COLORADO SPRINGS, COLO. - Democrats insist they are winning the debate over the partial federal shutdown, but the real winners may be candidates challenging House and Senate incumbents in 2014.
In Colorado, Republican state Rep. Amy Stephens launched her bid Saturday for her party's Senate nomination by taking aim at Democratic Sen. Mark Udall for his role in the shutdown, describing it as "despicable" and "wrong."
"This shutdown is being led by a president who's been unwilling to negotiate," said Ms. Stephens in a speech to supporters at the Classical Academy in Colorado Springs. "Including Mark Udall with the Senate Democrats, they've resisted seeking a bipartisan answer for the good of our nation.
"And why? Well, because according to the president, they think they're winning politically," Ms. Stephens said. "No one is winning politically. No one, folks."
No one may be winning yet, but so far the shutdown issue is providing ample fodder for candidates who don't hold federal office running against candidates who do.
A record 74 percent of registered voters surveyed said they would like to see most members of Congress defeated, according to a Pew Research Poll released Tuesday.
The Washington stalemate prompted Omaha City Councilman Pete Festersen, a Democrat, to reverse his earlier decision and enter the race Monday against Rep. Lee Terry, Nebraska Republican. The move came after Mr. Terry initially insisted he would keep his paycheck during the standoff, then apologized for his remarks.
"Like most people, my frustration has grown by the day over the last month, with the government shutdown and the brinkmanship on the debt ceiling," Mr. Festersen told the Omaha World-Herald. "Change is needed. And I felt it was my responsibility to be that change."
His message is similar to that of Alaska Lt. Gov. Mead Treadwell, who says the shutdown debate shows that "we need change in Washington." Mr. Treadwell, who is seeking the Republican Senate nomination, faults Democratic Sen. Mark Begich for siding with Senate Democrats in refusing to compromise on funding the Affordable Care Act.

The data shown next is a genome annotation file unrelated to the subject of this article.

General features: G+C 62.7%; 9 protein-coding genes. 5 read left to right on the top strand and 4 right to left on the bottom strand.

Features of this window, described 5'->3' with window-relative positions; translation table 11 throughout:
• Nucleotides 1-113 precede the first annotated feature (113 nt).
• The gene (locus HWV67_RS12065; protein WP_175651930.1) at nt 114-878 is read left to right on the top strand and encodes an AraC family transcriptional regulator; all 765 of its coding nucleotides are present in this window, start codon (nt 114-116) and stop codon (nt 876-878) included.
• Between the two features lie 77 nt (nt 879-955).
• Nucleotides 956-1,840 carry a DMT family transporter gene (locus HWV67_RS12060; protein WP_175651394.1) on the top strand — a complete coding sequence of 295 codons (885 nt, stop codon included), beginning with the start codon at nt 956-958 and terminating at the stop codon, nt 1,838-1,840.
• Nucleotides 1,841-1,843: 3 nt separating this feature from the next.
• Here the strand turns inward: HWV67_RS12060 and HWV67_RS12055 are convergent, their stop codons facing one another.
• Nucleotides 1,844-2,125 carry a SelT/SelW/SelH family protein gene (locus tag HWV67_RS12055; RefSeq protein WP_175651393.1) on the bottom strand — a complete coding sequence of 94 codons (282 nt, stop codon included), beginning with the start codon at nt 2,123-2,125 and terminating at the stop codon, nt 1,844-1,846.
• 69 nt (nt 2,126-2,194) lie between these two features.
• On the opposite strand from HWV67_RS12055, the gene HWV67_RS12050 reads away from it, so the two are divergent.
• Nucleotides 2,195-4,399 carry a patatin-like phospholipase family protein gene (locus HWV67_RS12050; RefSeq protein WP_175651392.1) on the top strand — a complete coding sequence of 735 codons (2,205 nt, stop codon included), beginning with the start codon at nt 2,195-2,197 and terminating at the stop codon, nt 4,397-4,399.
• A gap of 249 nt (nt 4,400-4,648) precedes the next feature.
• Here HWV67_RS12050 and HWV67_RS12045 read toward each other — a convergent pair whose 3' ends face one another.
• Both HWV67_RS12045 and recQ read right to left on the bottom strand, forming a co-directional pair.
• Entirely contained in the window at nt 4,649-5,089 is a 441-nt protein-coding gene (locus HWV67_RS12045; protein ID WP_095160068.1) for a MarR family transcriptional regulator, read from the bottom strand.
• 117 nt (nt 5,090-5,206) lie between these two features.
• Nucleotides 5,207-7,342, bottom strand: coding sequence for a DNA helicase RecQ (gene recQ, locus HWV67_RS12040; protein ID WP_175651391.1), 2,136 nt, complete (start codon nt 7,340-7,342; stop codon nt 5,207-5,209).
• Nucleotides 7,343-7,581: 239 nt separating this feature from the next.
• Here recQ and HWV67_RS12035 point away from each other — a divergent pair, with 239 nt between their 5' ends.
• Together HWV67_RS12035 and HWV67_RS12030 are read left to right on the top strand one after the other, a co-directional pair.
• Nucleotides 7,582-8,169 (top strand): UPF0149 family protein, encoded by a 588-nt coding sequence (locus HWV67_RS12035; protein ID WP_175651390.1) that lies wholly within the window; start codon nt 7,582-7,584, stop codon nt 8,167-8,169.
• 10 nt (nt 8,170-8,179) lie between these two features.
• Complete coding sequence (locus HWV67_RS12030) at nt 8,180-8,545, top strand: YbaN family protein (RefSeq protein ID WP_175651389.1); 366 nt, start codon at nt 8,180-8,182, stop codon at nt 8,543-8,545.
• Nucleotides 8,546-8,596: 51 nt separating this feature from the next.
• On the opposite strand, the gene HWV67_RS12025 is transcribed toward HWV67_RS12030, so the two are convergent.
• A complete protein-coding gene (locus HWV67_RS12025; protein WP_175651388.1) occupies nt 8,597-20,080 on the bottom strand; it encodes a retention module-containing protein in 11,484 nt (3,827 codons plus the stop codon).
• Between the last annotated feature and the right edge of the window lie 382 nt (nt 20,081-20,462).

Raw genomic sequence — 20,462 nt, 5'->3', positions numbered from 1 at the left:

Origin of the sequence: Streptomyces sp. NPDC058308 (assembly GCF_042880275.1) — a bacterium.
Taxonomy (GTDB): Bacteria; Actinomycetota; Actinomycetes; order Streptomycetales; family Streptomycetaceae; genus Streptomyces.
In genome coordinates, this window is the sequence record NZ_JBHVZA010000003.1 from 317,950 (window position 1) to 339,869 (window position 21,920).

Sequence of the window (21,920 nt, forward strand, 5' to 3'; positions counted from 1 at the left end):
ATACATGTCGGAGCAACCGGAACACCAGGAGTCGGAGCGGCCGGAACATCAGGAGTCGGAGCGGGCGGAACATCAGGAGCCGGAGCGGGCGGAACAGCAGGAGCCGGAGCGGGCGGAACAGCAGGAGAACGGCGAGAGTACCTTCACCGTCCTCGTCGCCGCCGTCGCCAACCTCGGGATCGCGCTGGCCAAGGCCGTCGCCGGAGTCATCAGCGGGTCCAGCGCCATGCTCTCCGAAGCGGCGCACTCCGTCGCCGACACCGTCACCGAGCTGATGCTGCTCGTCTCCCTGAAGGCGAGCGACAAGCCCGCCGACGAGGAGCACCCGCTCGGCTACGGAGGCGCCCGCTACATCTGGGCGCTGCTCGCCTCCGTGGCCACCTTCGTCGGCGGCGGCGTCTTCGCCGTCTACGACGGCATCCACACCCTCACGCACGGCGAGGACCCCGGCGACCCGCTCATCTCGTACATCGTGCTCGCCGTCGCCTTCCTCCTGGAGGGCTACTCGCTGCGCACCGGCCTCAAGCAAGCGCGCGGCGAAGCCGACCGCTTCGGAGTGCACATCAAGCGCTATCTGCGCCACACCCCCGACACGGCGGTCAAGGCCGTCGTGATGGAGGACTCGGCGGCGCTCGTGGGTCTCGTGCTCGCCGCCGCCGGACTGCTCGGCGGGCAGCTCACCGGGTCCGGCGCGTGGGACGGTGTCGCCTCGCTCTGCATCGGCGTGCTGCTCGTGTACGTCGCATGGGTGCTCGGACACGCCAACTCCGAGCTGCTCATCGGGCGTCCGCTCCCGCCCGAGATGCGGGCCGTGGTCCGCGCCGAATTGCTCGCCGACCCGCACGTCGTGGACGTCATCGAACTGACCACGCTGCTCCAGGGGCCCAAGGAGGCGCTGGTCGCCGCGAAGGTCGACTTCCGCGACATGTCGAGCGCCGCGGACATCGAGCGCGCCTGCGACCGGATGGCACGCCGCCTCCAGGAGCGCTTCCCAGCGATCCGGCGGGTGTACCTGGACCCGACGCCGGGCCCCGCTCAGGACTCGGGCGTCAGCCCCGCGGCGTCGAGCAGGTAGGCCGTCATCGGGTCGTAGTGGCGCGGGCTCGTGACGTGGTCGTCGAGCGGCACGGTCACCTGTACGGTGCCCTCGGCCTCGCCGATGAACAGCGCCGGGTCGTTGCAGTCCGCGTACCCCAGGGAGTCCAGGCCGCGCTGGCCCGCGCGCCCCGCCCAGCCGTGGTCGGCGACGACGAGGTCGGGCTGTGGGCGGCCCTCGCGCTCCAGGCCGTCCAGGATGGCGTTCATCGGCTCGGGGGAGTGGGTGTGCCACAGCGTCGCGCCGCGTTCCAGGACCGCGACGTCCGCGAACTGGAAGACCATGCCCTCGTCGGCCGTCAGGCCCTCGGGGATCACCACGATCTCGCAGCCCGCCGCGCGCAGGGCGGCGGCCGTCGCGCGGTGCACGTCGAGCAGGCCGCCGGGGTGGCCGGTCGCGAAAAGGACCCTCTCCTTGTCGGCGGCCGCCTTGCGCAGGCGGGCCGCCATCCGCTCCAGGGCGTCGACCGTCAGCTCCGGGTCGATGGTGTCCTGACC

"We need to get rid of the senators that voted for Obamacare in the first place," Mr. Treadwell said in a Facebook post. "In Alaska, that means making Mark Begich a one-term senator."
In Kentucky, Secretary of State Alison Lundergan Grimes, a Democrat seeking the Senate nomination, has dubbed Senate Minority Leader Mitch McConnell "Senator Gridlock," releasing a YouTube video Thursday showing local television footage of Kentucky residents affected by the shutdown.
"As Senator Gridlock plays petty political games, the people of Kentucky continue to suffer," said Mrs. Grimes in a Facebook statement. "Mitch McConnell has clearly chosen self-preservation over the well-being of the commonwealth."
Rep. Ron Barber, Arizona Democrat, has become a case study on the perils surrounding the shutdown issue. He voted in favor of the Republican-backed bill to delay the Affordable Care Act for a year, thus incurring the wrath of state Democrats.
That didn't win him any points from his leading Republican opponent, retired Air Force Col. Martha McSally, who is pounding Congress for what she describes as the "dysfunction" and calling for new leadership.
"Politically, it's a trap for Barber, an incumbent Democrat in a very competitive district," wrote Arizona Daily Star columnist Tim Stellar on Oct. 2. "Democrats are hammering him for voting with Republicans, and Republicans can hammer him for being part of D.C. dysfunction."
In North Carolina, Democrats backing Sen. Kay R. Hagan have attempted to turn the issue on its head by shifting blame for the shutdown to her would-be Republican opponents.
"Thom Tillis, Mark Harris, Greg Brannon and Heather Grant should immediately bring an end to their partisan political ultimatums and do the right thing for North Carolina by ending the Republican shutdown," said Justin Barasky, spokesman for the Democratic Senatorial Campaign Committee, in an Oct. 2 statement.
Mr. Barasky didn't explain how any of the four Republicans would end the shutdown, given that none of them currently serves in the House or Senate.
Incumbents who attempt to hold campaign events during the shutdown also can expect an earful from the opposition, as Sen. Al Franken, Minnesota Democrat, learned before his Oct. 4 fundraising bash with singer Paul Simon.
"How out of touch is Al Franken? After Congress fails to do its job and the government shuts down, the first thing Franken does is throw a big fundraiser. He truly is the 'Boy in the Bubble,'" Republican businessman Mike McFadden, who is seeking the GOP nod, said in a statement.
"Holding a fundraiser with yet another famous celebrity may help Al Franken's campaign," added Mr. McFadden, "but it isn't going to end the shutdown."
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